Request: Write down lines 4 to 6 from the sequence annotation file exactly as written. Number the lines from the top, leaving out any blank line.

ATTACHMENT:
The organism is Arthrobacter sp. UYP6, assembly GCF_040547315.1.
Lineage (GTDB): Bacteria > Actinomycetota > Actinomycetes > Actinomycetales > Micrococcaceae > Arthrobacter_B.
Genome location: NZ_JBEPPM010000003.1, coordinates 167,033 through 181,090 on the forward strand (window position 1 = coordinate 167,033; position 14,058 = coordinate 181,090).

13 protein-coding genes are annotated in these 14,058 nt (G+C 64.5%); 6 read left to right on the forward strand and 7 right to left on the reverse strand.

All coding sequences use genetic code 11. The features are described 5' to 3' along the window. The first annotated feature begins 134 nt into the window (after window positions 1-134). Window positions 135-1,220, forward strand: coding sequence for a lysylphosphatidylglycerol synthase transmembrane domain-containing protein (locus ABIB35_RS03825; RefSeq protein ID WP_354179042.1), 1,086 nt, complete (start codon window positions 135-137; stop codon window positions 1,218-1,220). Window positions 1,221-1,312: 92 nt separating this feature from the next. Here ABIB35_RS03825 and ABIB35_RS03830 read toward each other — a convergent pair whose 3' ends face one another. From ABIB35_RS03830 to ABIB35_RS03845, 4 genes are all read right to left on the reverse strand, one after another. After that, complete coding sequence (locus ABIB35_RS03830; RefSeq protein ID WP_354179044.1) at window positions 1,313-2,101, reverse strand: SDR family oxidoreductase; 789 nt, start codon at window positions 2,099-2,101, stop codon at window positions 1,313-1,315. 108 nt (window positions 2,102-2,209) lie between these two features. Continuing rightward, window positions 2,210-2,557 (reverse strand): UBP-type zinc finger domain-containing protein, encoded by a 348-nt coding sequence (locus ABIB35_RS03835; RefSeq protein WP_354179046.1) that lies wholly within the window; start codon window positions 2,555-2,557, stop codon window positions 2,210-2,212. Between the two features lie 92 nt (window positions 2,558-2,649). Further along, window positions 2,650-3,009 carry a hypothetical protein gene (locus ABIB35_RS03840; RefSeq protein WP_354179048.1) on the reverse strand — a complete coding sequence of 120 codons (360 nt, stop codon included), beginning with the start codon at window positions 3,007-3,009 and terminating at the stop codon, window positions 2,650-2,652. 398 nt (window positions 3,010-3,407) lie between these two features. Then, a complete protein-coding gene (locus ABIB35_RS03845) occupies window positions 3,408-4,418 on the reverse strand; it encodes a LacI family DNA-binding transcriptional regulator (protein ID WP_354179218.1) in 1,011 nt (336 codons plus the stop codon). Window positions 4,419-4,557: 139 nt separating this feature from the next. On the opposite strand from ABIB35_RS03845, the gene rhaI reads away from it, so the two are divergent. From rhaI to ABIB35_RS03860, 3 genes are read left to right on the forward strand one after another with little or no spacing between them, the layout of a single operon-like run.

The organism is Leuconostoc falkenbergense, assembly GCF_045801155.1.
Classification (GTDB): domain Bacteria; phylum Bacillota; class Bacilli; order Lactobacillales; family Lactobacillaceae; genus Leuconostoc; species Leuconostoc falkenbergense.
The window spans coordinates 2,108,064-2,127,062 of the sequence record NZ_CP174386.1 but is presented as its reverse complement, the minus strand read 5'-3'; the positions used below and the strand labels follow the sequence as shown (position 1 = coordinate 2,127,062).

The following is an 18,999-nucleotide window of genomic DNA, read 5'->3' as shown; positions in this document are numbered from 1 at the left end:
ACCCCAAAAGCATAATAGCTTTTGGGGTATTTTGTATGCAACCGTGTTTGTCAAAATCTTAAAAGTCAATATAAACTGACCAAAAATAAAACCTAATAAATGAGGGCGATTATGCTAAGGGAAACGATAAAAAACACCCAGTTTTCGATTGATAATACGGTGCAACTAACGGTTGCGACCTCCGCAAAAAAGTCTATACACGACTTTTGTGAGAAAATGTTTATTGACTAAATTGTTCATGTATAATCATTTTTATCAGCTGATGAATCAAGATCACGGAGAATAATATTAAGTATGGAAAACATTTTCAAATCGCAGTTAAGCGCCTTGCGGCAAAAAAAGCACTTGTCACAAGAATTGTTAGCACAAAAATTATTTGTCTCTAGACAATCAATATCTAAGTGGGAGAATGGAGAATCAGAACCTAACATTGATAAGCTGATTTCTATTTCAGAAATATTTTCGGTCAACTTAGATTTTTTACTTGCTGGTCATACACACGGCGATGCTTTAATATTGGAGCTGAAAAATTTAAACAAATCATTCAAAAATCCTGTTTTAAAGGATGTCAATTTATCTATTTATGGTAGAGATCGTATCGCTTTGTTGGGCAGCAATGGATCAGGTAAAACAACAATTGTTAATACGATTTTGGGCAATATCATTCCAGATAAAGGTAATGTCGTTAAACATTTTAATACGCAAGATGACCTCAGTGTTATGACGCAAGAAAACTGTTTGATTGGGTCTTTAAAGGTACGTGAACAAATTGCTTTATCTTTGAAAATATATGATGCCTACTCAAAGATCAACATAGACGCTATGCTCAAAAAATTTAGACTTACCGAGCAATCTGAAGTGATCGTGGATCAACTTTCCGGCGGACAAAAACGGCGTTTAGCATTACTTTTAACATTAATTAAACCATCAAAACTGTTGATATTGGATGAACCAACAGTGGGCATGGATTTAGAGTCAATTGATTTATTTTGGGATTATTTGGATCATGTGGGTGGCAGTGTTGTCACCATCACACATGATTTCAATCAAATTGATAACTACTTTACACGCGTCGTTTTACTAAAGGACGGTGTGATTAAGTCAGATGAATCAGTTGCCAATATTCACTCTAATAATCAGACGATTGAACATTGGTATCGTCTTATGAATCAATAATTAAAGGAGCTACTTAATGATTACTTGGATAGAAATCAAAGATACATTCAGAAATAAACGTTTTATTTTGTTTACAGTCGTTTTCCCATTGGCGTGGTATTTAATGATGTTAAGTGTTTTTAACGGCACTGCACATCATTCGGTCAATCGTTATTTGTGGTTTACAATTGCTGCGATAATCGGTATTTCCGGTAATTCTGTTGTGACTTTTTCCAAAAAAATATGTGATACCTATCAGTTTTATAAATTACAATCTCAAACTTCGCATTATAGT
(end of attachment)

13 protein-coding genes are annotated in these 14,058 nt (G+C 64.5%); 6 read left to right on the forward strand and 7 right to left on the reverse strand.

All coding sequences use genetic code 11. The features are described 5' to 3' along the window. The first annotated feature begins 134 nt into the window (after window positions 1-134). Window positions 135-1,220, forward strand: coding sequence for a lysylphosphatidylglycerol synthase transmembrane domain-containing protein (locus ABIB35_RS03825; RefSeq protein ID WP_354179042.1), 1,086 nt, complete (start codon window positions 135-137; stop codon window positions 1,218-1,220). Window positions 1,221-1,312: 92 nt separating this feature from the next. Here ABIB35_RS03825 and ABIB35_RS03830 read toward each other — a convergent pair whose 3' ends face one another. From ABIB35_RS03830 to ABIB35_RS03845, 4 genes are all read right to left on the reverse strand, one after another. After that, complete coding sequence (locus ABIB35_RS03830; RefSeq protein ID WP_354179044.1) at window positions 1,313-2,101, reverse strand: SDR family oxidoreductase; 789 nt, start codon at window positions 2,099-2,101, stop codon at window positions 1,313-1,315. 108 nt (window positions 2,102-2,209) lie between these two features. Continuing rightward, window positions 2,210-2,557 (reverse strand): UBP-type zinc finger domain-containing protein, encoded by a 348-nt coding sequence (locus ABIB35_RS03835; RefSeq protein WP_354179046.1) that lies wholly within the window; start codon window positions 2,555-2,557, stop codon window positions 2,210-2,212. Between the two features lie 92 nt (window positions 2,558-2,649). Further along, window positions 2,650-3,009 carry a hypothetical protein gene (locus ABIB35_RS03840; RefSeq protein WP_354179048.1) on the reverse strand — a complete coding sequence of 120 codons (360 nt, stop codon included), beginning with the start codon at window positions 3,007-3,009 and terminating at the stop codon, window positions 2,650-2,652. 398 nt (window positions 3,010-3,407) lie between these two features. Then, a complete protein-coding gene (locus ABIB35_RS03845) occupies window positions 3,408-4,418 on the reverse strand; it encodes a LacI family DNA-binding transcriptional regulator (protein ID WP_354179218.1) in 1,011 nt (336 codons plus the stop codon). Window positions 4,419-4,557: 139 nt separating this feature from the next. On the opposite strand from ABIB35_RS03845, the gene rhaI reads away from it, so the two are divergent. From rhaI to ABIB35_RS03860, 3 genes are read left to right on the forward strand one after another with little or no spacing between them, the layout of a single operon-like run.

The organism is Leuconostoc falkenbergense, assembly GCF_045801155.1.